My daughter dressed herself for Picture Day this morning. When I went into her room to check on her, she was wearing the dress I’d bought her for my father’s funeral. She had worn it throughout the mid-April day of my father’s funeral mass, including the fried chicken lunch reception in the church basement. We flew home a couple of days later, I washed the dress and hung it back up in her closet, and she and I hadn’t considered it since. But there she was. She requested braids and help zipping up the back.

I said nothing about the dress. It’s sleeveless and pale blue, a reasonable choice for a warm late August day. It was perhaps an overdressed option for fourth grade Picture Day, but a part of me was just glad we hadn’t forgotten the occasion entirely. We likely would have spaced the whole thing if it weren’t for our carpool-kid neighbor arriving at our door with gelled hair and a polo shirt.

I could think of no reasonable objection that would be fair to a nine-year-old. Don’t wear that dress because it is imbued with my grief didn’t sound like it would do well paired with And find your PE shoes.

My parents died 97 days apart in the first four months of this year. I am often lonely in the wide gap the two of them left, despite being rarely alone. I realize now what a poor steward through grief I was for friends who endured losses before my own. Most of us are not eager to press into others’ grief — it feels messy, private, and, at its core, bereft of remedy. I had started a job three months before my father died. My new coworkers were distant around the time of his death, but seemed sympathetic enough. I told them I was glad to have something to focus on. When my mother also died three months after that, the company had no clue. A coworker commented on materials I had submitted twelve hours before my mother’s death, wondering why I had missed a requested minor change. It took some self-control to not respond just as coldly, to explain a possible cause to her. Reply to comment: “Maybe it’s because my mother was twelve hours from death.” My own mother. The woman who gave birth to me and cut my hair and gave me crooked bangs every single time, the one whose lullabies I mimicked with my own children, the one who sent me to writing camp and who researched every cough and rash I ever had. That woman.

That company let me go a month later, in what was likely the universe’s most urgent “blessing in disguise” possible. Despite being freed from that situation, there are some realities I am stuck with. I am spending these months as The Daughter Whose Parents Both Just Died. I field occasional calls from the hospice company that tended to my mother in her final three weeks. A counselor asks me how I’m doing with my loss. I feel compelled to remind him. “Oh. Um. You know my father died in January, so…” What I leave unsaid: so I’ve got a double. And they didn’t just drop dead. There were years — for my father, more than a decade — of decline. Of loss. Of loss after loss after loss. I can shake free from an ill-suited workplace, and by now I can whip on some sunglasses to shield tears that I often reject. But I can’t ever stop being the daughter whose parents both fell into heartbreaking dementia in their later years. I can’t ever remove the fact that despite being ten years apart in age, my parents died only fourteen weeks apart. And it will always be true that they both died frail and already-gone, the goodbyes to them both drawn out and never announced, their needs many in their final years, their eyes searching through their mutual confusion.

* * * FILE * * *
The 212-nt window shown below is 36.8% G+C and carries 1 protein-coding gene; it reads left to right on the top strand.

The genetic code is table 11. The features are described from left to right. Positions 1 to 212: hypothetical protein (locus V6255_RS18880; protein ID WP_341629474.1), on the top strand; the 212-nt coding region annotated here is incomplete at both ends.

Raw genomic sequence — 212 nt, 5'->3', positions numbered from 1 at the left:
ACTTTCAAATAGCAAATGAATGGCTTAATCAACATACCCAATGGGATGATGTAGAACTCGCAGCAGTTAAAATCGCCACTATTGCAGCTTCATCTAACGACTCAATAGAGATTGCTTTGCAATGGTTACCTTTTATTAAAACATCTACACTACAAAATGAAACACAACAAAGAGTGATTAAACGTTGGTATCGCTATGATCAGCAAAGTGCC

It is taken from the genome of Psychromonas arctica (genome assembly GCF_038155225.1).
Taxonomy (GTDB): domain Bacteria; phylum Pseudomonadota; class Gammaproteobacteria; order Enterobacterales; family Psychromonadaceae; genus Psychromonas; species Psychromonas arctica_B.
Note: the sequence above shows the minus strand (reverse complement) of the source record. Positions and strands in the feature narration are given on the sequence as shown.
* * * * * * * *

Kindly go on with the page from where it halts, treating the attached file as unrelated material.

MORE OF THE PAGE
My daughter chose to wear the dress from my father’s funeral this morning. And there’s the thing about grief: we have to continue on in life. We have to remain our flawed selves with teeth to brush and household chores and children growing up. My son had a Boy Scout campout the day after my mother died, and I sent him with no money, no help in packing, no permission slip, and after not so much as opening the door for the family that drove him to the campground. But off he went. And I threw myself right back into life too, driving as planned to my college reunion that weekend, buying dinner for my longtime mentor and crying hardly at all throughout the weekend. And yet. I dropped off my son at an activity the next week, stopped my minivan in the parking lot, and sat there with tears dripping messily from my cheeks.